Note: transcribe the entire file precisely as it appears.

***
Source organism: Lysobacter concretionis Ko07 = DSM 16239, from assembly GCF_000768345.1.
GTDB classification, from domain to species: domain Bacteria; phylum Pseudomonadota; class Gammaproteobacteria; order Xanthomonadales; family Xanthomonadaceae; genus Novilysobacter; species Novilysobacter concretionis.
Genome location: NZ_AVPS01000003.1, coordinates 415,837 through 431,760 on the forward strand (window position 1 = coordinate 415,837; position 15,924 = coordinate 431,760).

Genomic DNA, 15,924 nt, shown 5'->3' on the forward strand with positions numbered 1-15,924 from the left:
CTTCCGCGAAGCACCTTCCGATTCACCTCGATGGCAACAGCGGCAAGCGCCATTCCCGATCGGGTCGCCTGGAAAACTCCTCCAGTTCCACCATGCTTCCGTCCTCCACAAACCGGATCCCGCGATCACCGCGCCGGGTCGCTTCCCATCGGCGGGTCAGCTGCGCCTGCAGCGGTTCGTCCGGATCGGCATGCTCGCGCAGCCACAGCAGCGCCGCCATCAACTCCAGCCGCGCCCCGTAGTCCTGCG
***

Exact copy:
Source organism: Lysobacter concretionis Ko07 = DSM 16239, from assembly GCF_000768345.1.
GTDB classification, from domain to species: domain Bacteria; phylum Pseudomonadota; class Gammaproteobacteria; order Xanthomonadales; family Xanthomonadaceae; genus Novilysobacter; species Novilysobacter concretionis.
Genome location: NZ_AVPS01000003.1, coordinates 415,837 through 431,760 on the forward strand (window position 1 = coordinate 415,837; position 15,924 = coordinate 431,760).

Genomic DNA, 15,924 nt, shown 5'->3' on the forward strand with positions numbered 1-15,924 from the left:
CTTCCGCGAAGCACCTTCCGATTCACCTCGATGGCAACAGCGGCAAGCGCCATTCCCGATCGGGTCGCCTGGAAAACTCCTCCAGTTCCACCATGCTTCCGTCCTCCACAAACCGGATCCCGCGATCACCGCGCCGGGTCGCTTCCCATCGGCGGGTCAGCTGCGCCTGCAGCGGTTCGTCCGGATCGGCATGCTCGCGCAGCCACAGCAGCGCCGCCATCAACTCCAGCCGCGCCCCGTAGTCCTGCG